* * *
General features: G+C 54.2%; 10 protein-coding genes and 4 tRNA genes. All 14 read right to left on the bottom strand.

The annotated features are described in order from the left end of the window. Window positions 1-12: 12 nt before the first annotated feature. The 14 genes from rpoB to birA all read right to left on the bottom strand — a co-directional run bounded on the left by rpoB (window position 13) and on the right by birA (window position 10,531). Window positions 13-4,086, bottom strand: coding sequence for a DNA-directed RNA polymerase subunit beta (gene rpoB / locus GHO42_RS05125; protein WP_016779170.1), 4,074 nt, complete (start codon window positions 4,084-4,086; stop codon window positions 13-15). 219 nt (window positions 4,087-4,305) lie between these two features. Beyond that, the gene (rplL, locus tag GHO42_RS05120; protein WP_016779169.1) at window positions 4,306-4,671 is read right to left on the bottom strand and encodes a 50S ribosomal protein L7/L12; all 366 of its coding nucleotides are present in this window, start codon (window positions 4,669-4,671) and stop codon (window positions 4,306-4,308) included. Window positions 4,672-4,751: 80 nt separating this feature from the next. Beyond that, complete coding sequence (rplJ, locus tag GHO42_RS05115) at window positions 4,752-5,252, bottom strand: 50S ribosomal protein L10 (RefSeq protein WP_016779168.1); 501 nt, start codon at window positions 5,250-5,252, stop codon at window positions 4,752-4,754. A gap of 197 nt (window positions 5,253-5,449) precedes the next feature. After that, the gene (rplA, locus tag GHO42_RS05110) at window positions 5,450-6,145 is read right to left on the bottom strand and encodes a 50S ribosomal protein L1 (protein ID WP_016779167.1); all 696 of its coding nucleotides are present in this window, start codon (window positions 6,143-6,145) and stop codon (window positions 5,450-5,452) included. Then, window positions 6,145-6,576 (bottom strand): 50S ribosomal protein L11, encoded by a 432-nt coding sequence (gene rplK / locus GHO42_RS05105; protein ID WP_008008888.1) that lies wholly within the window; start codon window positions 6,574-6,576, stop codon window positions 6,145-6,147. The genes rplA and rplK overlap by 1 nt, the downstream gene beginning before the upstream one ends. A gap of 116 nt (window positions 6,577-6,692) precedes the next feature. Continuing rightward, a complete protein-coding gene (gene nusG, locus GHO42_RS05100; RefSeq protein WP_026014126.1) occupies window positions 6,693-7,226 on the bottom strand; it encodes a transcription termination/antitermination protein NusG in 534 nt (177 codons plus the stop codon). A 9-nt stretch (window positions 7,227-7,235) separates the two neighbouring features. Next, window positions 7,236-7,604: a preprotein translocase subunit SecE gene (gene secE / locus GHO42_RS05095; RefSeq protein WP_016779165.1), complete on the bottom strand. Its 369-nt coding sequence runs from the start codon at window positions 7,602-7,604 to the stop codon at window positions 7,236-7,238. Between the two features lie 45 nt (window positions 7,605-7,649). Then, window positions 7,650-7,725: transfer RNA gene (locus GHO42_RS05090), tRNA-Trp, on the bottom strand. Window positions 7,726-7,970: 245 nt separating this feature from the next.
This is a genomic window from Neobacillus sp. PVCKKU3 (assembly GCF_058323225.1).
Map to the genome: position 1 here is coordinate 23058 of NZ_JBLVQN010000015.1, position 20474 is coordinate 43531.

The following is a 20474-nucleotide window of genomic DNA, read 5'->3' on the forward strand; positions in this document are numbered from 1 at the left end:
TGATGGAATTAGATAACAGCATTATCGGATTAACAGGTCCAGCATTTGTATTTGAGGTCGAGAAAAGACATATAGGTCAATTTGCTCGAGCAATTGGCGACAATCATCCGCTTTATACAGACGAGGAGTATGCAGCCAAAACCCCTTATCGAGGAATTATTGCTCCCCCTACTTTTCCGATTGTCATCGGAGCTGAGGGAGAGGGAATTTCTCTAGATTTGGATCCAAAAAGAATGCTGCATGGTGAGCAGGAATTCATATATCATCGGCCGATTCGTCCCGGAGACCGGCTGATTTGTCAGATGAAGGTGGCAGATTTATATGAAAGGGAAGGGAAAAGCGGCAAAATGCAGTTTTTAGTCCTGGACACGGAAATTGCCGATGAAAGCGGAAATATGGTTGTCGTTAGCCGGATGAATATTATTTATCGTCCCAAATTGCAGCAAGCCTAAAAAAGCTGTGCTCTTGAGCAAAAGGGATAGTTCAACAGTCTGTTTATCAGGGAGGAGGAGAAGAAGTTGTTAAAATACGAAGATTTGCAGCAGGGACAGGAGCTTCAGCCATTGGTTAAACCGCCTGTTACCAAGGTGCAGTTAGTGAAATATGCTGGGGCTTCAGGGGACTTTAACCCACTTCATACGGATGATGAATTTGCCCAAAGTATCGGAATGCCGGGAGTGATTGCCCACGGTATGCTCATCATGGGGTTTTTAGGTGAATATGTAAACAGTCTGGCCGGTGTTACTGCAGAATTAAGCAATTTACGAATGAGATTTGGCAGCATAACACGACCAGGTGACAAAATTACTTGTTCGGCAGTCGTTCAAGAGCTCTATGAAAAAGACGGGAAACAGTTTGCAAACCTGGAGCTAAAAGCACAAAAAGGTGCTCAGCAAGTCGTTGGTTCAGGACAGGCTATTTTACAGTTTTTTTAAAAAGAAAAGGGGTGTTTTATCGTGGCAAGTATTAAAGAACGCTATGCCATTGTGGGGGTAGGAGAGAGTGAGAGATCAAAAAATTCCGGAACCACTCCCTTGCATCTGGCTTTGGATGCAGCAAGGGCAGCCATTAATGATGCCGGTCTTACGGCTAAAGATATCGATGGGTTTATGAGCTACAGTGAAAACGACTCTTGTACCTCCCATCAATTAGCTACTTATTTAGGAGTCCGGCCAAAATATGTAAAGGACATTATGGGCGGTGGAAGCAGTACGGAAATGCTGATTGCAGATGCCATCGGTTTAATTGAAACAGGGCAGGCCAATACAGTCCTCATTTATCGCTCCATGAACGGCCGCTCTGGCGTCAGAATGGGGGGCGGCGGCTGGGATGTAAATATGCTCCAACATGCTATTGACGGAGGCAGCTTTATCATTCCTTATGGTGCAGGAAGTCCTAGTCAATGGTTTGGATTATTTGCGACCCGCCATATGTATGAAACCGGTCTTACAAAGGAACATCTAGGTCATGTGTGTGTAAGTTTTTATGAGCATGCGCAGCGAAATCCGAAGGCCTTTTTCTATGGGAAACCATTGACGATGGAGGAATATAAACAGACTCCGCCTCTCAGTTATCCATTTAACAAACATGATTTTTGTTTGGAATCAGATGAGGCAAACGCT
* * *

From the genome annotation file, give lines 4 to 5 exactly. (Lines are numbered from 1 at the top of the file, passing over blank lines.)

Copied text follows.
Map to the genome: position 1 here is coordinate 23058 of NZ_JBLVQN010000015.1, position 20474 is coordinate 43531.

The following is a 20474-nucleotide window of genomic DNA, read 5'->3' on the forward strand; positions in this document are numbered from 1 at the left end: